Game of Thrones star Rose Leslie explained that part of learning how to deal with her husband Kit Harington‘s alcohol addiction was learning that it’s something he has to figure out on his own.
The actress opened up for the first time about her partner’s journey towards sobriety in a new cover story for Harper’s Bazaar UK, telling that magazine that, “For Kit, being an addict, it’s very important for him to recognize himself as such.” She added, “The AA community has provided such a loving space for him to feel heard, to make sure he’s not alone. But if it weren’t for rehab, he would be in a very different headspace right now.”
Leslie said that they are both “doing well” and Harrington is “now several years into his sobriety,” after first seeking treatment back in May 2019 by checking himself into the Privé-Swiss Wellness retreat in Connecticut. She continued, “I’ve learned a lot about addiction and it’s something Kit is forever going to be aware of, but it’s on him whether he chooses to drink again. No amount of nannying is going to be able to stop him from doing what he decides to do…I don’t choose to put that pressure on myself. The responsibility of his behavior is on him. It’s not on me to guard him from it.”
Right now, the couple is focused on building their life together, recently purchasing a second home in Suffolk where they plan to go after Harington finishes his performances of Henry V at Donmar Warehouse in London. “We’re going to make a home, try to make friends. We’re just going to use our son!” Leslie joked, referring to their 14-month-old baby boy. “In London, we’re firing on all cylinders, and when we get to the countryside, we can just turn it all off.”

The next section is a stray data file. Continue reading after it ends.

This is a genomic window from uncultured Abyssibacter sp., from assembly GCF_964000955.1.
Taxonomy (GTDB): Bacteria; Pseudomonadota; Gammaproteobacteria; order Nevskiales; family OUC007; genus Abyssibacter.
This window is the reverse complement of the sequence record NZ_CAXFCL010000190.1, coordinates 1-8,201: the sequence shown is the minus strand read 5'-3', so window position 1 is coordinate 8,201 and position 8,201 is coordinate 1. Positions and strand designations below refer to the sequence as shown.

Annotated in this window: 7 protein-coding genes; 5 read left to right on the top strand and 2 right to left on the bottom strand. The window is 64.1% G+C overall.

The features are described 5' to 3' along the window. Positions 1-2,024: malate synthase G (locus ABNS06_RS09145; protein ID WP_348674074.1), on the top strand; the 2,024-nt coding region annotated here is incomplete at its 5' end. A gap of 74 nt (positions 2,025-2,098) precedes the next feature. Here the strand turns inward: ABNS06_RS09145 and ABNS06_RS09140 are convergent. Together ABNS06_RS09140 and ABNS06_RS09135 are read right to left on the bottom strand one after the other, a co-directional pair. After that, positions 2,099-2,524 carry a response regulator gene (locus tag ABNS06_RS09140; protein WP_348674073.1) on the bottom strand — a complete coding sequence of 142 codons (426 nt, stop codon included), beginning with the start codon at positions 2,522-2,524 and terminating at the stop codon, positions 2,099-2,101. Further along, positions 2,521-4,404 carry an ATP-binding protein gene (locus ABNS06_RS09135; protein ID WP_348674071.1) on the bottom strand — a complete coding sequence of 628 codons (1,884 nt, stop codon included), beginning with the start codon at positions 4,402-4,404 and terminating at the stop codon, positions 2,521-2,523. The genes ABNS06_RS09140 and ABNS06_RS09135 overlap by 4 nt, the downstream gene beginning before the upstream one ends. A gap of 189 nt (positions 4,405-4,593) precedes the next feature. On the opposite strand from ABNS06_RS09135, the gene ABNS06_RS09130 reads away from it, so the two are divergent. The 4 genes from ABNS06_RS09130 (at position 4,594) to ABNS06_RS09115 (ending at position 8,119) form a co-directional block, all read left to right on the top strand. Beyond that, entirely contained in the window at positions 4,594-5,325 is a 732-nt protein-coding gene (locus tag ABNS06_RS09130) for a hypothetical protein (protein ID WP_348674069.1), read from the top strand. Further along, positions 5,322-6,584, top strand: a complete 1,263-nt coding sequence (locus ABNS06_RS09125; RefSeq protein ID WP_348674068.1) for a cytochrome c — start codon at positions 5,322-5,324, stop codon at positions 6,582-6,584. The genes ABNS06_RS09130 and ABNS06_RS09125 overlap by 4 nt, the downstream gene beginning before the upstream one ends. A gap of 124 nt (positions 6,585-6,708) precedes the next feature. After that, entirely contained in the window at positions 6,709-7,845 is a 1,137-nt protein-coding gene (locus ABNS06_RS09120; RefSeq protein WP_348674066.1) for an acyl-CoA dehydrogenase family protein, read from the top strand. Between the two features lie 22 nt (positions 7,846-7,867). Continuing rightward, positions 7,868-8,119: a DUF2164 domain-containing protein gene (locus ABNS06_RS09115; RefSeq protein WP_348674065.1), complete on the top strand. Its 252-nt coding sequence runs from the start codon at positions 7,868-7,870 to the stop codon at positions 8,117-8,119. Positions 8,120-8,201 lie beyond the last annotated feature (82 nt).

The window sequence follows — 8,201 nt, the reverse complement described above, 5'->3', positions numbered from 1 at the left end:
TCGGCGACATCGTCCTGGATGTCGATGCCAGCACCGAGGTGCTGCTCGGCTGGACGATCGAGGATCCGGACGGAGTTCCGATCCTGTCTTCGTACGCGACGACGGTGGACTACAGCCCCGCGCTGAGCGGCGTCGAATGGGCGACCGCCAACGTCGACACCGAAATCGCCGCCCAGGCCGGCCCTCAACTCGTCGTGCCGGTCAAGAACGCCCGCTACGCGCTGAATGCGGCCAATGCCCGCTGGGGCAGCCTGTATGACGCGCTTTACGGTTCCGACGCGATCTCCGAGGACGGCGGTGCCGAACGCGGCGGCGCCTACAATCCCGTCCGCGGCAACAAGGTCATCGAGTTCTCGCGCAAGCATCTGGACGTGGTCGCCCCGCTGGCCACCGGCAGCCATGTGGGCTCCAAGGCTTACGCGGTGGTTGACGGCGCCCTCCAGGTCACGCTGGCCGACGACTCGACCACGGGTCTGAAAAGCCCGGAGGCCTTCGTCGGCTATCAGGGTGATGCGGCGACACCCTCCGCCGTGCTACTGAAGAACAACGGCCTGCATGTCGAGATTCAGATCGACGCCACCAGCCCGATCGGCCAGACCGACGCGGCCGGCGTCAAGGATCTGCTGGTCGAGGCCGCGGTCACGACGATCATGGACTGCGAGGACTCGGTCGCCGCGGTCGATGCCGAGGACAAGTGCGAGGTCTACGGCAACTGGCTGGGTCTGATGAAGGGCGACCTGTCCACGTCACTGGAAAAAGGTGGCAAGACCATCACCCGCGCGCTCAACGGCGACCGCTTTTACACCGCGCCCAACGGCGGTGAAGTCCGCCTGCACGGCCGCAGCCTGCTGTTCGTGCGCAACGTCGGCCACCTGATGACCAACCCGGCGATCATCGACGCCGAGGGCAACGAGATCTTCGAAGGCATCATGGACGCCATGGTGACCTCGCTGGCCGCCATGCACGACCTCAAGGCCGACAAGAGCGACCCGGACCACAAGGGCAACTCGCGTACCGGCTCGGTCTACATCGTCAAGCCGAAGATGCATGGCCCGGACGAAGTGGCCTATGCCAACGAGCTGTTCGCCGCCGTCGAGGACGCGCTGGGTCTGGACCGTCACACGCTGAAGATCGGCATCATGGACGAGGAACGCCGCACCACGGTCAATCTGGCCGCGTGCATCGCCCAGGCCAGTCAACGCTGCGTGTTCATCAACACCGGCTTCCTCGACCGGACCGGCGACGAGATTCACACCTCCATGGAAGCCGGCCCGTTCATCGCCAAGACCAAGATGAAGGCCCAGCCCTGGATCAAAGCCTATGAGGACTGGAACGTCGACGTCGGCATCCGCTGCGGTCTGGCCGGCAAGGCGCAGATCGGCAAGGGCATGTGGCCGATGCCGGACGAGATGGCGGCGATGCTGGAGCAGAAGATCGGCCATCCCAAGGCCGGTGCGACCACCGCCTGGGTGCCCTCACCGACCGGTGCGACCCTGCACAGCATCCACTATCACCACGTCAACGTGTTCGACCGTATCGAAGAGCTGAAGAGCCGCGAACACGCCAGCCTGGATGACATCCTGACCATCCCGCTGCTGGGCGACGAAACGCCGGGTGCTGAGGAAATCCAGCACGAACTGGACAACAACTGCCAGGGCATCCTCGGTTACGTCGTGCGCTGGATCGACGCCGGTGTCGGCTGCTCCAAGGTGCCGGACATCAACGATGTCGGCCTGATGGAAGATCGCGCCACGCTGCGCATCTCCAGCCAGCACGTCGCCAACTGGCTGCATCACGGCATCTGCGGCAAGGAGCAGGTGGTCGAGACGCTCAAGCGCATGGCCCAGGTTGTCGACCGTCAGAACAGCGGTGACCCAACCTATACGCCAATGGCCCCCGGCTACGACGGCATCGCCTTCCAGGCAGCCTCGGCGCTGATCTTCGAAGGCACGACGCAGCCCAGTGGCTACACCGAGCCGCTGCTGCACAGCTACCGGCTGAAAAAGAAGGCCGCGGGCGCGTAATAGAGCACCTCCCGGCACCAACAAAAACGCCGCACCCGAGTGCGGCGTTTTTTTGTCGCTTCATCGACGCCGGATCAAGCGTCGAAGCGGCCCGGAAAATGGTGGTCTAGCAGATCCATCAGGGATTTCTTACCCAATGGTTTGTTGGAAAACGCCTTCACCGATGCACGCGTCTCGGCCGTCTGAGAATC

Harington also previously spoke candidly about his struggles with alcohol in an August 2021 interview with The Sunday Times, telling the outlet that he “went through some pretty horrible stuff” following the finale of Game of Thrones. “You get to a place where you feel like you are a bad person, you feel like you are a shameful person. And you feel that there’s no way out, that’s just who you are. And getting sober is the process of going, ‘No, I can change,’” he explained. “One of my favorite things I learned recently is that the expression ‘a leopard doesn’t change its spots’ is completely false: that a leopard actually does change its spots. I just think that’s the most beautiful thing. It really helped. That was something I kind of clung to; the idea that I could make this huge fundamental change in who I was and how I went about my life.”
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